Leverage Points

🌱 2022-11-10

Leverage points — These are places within a complex system (a corporation, an economy, a living body, a city, an ecosystem) where a small shift in one thing can produce big changes in everything.

From Leverage Points: Places to Intervene in a System

The classic example of that backward intuition was my own introduction to systems analysis, the world model. Forrester made a computer model and came out with a clear leverage point: Growth. Counterintuitive. That’s Forrester’s word to describe complex systems. Leverage points are not intuitive. Or if they are, we intuitively use them backward, systematically worsening whatever problems we are trying to solve.

So one day I was sitting in a meeting about how to make the world work better — actually it was a meeting about how the new global trade regime, NAFTA and GATT and the World Trade Organization, is likely to make the world work worse. The more I listened, the more I began to simmer inside. “This is a HUGE NEW SYSTEM people are inventing!” I said to myself. “They haven’t the SLIGHTEST IDEA how this complex structure will behave,” myself said back to me. “It’s almost certainly an example of cranking the system in the wrong direction — it’s aimed at growth, growth at any price!! And the control measures these nice, liberal folks are talking about to combat it — small parameter adjustments, weak negative feedback loops — are PUNY!!!”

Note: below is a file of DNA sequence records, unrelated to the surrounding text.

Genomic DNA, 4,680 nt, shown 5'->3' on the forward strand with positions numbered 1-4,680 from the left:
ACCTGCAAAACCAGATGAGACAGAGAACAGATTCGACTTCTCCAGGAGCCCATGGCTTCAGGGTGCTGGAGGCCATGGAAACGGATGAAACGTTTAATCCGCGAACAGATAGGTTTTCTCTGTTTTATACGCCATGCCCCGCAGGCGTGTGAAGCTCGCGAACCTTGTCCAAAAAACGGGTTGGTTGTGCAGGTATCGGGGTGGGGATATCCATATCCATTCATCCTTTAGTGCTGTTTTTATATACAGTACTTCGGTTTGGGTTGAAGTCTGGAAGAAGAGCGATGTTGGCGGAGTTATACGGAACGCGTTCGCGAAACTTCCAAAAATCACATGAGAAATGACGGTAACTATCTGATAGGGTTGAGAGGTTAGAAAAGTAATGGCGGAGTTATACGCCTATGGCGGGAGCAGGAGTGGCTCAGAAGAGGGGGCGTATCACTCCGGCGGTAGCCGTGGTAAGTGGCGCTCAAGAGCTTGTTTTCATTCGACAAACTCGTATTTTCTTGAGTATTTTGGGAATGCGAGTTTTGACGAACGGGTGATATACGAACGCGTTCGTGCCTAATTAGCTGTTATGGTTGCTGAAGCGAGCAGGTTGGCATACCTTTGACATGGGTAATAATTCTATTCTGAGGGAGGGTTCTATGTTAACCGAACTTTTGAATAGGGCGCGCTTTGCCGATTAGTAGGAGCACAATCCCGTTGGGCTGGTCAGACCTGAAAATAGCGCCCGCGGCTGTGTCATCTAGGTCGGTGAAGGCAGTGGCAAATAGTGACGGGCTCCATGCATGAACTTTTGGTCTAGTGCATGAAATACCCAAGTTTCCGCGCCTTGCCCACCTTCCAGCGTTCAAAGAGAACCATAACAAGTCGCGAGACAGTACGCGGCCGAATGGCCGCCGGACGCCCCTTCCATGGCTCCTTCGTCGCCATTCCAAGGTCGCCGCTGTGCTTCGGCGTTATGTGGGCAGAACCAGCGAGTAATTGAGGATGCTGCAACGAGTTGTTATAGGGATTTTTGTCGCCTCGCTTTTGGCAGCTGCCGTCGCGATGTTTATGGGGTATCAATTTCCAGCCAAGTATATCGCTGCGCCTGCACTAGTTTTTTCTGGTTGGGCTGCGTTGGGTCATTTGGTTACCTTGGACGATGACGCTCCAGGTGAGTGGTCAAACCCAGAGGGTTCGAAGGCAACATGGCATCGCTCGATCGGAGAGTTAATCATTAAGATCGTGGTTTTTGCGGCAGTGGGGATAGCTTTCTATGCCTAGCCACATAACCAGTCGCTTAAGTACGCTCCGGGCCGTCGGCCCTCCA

1. Constants, parameters, numbers (such as subsidies, taxes, standards).
    1. The sizes of buffers and other stabilizing stocks, relative to their flows.
    1. The structure of material stocks and flows (such as transport networks, population age structures).
    1. The lengths of delays, relative to the rate of system change.
    1. The strength of negative feedback loops, relative to the impacts they are trying to correct against.
    1. The gain around driving positive feedback loops.
    1. The structure of information flows (who does and does not have access to information).
    1. The rules of the system (such as incentives, punishments, constraints).
    1. The power to add, change, evolve, or self-organize system structure.
    1. The goals of the system.
    1. The mindset or paradigm out of which the system — its goals, structure, rules, delays, parameters — arises.
    1. The power to transcend paradigms.

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